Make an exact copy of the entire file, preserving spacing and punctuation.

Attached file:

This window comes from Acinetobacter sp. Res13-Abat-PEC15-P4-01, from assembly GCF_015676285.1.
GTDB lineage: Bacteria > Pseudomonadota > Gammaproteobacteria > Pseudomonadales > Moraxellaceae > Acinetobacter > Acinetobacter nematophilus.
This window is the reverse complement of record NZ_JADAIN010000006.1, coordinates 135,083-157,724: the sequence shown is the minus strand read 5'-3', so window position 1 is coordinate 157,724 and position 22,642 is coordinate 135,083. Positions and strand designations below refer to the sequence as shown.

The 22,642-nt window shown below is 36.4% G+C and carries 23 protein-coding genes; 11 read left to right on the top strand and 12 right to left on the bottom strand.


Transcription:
This window comes from Acinetobacter sp. Res13-Abat-PEC15-P4-01, from assembly GCF_015676285.1.
GTDB lineage: Bacteria > Pseudomonadota > Gammaproteobacteria > Pseudomonadales > Moraxellaceae > Acinetobacter > Acinetobacter nematophilus.
This window is the reverse complement of record NZ_JADAIN010000006.1, coordinates 135,083-157,724: the sequence shown is the minus strand read 5'-3', so window position 1 is coordinate 157,724 and position 22,642 is coordinate 135,083. Positions and strand designations below refer to the sequence as shown.

The 22,642-nt window shown below is 36.4% G+C and carries 23 protein-coding genes; 11 read left to right on the top strand and 12 right to left on the bottom strand.